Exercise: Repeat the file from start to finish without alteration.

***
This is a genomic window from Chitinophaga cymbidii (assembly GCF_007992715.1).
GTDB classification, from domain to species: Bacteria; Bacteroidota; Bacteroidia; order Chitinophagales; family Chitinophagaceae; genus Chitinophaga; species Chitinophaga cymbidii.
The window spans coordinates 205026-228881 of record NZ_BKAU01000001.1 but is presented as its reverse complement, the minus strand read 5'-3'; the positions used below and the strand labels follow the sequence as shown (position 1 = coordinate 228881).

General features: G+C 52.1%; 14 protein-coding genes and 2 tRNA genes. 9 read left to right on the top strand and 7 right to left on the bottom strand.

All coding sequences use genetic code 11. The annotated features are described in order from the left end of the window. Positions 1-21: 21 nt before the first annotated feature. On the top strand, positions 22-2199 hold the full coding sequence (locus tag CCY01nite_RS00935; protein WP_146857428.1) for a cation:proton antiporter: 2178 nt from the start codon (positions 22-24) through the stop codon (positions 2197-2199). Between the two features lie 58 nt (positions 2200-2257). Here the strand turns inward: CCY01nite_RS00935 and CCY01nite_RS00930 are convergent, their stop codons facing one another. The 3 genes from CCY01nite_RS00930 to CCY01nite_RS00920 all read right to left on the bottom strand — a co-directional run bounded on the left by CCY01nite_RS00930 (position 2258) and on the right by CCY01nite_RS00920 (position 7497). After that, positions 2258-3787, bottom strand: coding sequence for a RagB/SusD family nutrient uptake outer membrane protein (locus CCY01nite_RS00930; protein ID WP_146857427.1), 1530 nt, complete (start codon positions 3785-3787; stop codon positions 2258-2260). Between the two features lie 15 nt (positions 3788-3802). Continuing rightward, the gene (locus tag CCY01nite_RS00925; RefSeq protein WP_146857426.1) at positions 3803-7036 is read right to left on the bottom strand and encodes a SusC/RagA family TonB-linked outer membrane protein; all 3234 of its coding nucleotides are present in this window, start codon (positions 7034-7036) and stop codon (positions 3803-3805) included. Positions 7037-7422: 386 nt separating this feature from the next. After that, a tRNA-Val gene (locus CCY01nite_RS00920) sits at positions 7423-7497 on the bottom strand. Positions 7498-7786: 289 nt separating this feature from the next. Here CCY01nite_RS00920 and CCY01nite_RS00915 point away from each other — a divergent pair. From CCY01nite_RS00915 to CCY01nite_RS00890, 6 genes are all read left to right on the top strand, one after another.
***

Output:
This is a genomic window from Chitinophaga cymbidii (assembly GCF_007992715.1).
GTDB classification, from domain to species: Bacteria; Bacteroidota; Bacteroidia; order Chitinophagales; family Chitinophagaceae; genus Chitinophaga; species Chitinophaga cymbidii.
The window spans coordinates 205026-228881 of record NZ_BKAU01000001.1 but is presented as its reverse complement, the minus strand read 5'-3'; the positions used below and the strand labels follow the sequence as shown (position 1 = coordinate 228881).

General features: G+C 52.1%; 14 protein-coding genes and 2 tRNA genes. 9 read left to right on the top strand and 7 right to left on the bottom strand.

All coding sequences use genetic code 11. The annotated features are described in order from the left end of the window. Positions 1-21: 21 nt before the first annotated feature. On the top strand, positions 22-2199 hold the full coding sequence (locus tag CCY01nite_RS00935; protein WP_146857428.1) for a cation:proton antiporter: 2178 nt from the start codon (positions 22-24) through the stop codon (positions 2197-2199). Between the two features lie 58 nt (positions 2200-2257). Here the strand turns inward: CCY01nite_RS00935 and CCY01nite_RS00930 are convergent, their stop codons facing one another. The 3 genes from CCY01nite_RS00930 to CCY01nite_RS00920 all read right to left on the bottom strand — a co-directional run bounded on the left by CCY01nite_RS00930 (position 2258) and on the right by CCY01nite_RS00920 (position 7497). After that, positions 2258-3787, bottom strand: coding sequence for a RagB/SusD family nutrient uptake outer membrane protein (locus CCY01nite_RS00930; protein ID WP_146857427.1), 1530 nt, complete (start codon positions 3785-3787; stop codon positions 2258-2260). Between the two features lie 15 nt (positions 3788-3802). Continuing rightward, the gene (locus tag CCY01nite_RS00925; RefSeq protein WP_146857426.1) at positions 3803-7036 is read right to left on the bottom strand and encodes a SusC/RagA family TonB-linked outer membrane protein; all 3234 of its coding nucleotides are present in this window, start codon (positions 7034-7036) and stop codon (positions 3803-3805) included. Positions 7037-7422: 386 nt separating this feature from the next. After that, a tRNA-Val gene (locus CCY01nite_RS00920) sits at positions 7423-7497 on the bottom strand. Positions 7498-7786: 289 nt separating this feature from the next. Here CCY01nite_RS00920 and CCY01nite_RS00915 point away from each other — a divergent pair. From CCY01nite_RS00915 to CCY01nite_RS00890, 6 genes are all read left to right on the top strand, one after another.